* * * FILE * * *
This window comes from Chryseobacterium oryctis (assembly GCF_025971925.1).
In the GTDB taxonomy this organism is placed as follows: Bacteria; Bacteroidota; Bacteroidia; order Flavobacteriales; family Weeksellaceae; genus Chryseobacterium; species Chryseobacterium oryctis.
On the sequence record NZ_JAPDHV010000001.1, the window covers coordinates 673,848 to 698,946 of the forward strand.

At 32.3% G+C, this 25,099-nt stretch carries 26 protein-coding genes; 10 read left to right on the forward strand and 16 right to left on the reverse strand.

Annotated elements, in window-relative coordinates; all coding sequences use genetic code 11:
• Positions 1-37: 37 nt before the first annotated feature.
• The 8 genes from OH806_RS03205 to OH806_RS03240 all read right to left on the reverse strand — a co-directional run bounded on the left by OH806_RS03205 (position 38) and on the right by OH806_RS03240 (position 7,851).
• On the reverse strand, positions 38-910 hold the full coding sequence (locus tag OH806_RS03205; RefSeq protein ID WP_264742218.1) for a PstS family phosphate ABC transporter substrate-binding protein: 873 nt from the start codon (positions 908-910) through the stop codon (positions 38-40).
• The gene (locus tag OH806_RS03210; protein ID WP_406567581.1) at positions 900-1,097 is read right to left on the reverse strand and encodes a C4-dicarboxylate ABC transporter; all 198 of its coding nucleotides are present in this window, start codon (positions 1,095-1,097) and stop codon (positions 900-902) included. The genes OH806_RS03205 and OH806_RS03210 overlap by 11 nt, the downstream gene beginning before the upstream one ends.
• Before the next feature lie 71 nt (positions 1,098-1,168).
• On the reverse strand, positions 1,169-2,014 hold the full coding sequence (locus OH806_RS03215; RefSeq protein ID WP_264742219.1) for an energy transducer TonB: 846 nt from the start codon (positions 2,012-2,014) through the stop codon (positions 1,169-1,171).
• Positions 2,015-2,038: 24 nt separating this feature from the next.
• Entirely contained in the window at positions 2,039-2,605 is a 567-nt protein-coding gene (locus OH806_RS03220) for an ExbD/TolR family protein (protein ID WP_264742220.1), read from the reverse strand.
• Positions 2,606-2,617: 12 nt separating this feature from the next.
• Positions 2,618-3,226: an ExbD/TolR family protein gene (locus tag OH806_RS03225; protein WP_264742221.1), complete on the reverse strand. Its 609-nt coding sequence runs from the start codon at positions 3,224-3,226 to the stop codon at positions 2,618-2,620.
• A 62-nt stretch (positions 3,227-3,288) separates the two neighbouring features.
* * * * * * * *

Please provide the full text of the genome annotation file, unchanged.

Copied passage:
This window comes from Chryseobacterium oryctis (assembly GCF_025971925.1).
In the GTDB taxonomy this organism is placed as follows: Bacteria; Bacteroidota; Bacteroidia; order Flavobacteriales; family Weeksellaceae; genus Chryseobacterium; species Chryseobacterium oryctis.
On the sequence record NZ_JAPDHV010000001.1, the window covers coordinates 673,848 to 698,946 of the forward strand.

At 32.3% G+C, this 25,099-nt stretch carries 26 protein-coding genes; 10 read left to right on the forward strand and 16 right to left on the reverse strand.

Annotated elements, in window-relative coordinates; all coding sequences use genetic code 11:
• Positions 1-37: 37 nt before the first annotated feature.
• The 8 genes from OH806_RS03205 to OH806_RS03240 all read right to left on the reverse strand — a co-directional run bounded on the left by OH806_RS03205 (position 38) and on the right by OH806_RS03240 (position 7,851).
• On the reverse strand, positions 38-910 hold the full coding sequence (locus tag OH806_RS03205; RefSeq protein ID WP_264742218.1) for a PstS family phosphate ABC transporter substrate-binding protein: 873 nt from the start codon (positions 908-910) through the stop codon (positions 38-40).
• The gene (locus tag OH806_RS03210; protein ID WP_406567581.1) at positions 900-1,097 is read right to left on the reverse strand and encodes a C4-dicarboxylate ABC transporter; all 198 of its coding nucleotides are present in this window, start codon (positions 1,095-1,097) and stop codon (positions 900-902) included. The genes OH806_RS03205 and OH806_RS03210 overlap by 11 nt, the downstream gene beginning before the upstream one ends.
• Before the next feature lie 71 nt (positions 1,098-1,168).
• On the reverse strand, positions 1,169-2,014 hold the full coding sequence (locus OH806_RS03215; RefSeq protein ID WP_264742219.1) for an energy transducer TonB: 846 nt from the start codon (positions 2,012-2,014) through the stop codon (positions 1,169-1,171).
• Positions 2,015-2,038: 24 nt separating this feature from the next.
• Entirely contained in the window at positions 2,039-2,605 is a 567-nt protein-coding gene (locus OH806_RS03220) for an ExbD/TolR family protein (protein ID WP_264742220.1), read from the reverse strand.
• Positions 2,606-2,617: 12 nt separating this feature from the next.
• Positions 2,618-3,226: an ExbD/TolR family protein gene (locus tag OH806_RS03225; protein WP_264742221.1), complete on the reverse strand. Its 609-nt coding sequence runs from the start codon at positions 3,224-3,226 to the stop codon at positions 2,618-2,620.
• A 62-nt stretch (positions 3,227-3,288) separates the two neighbouring features.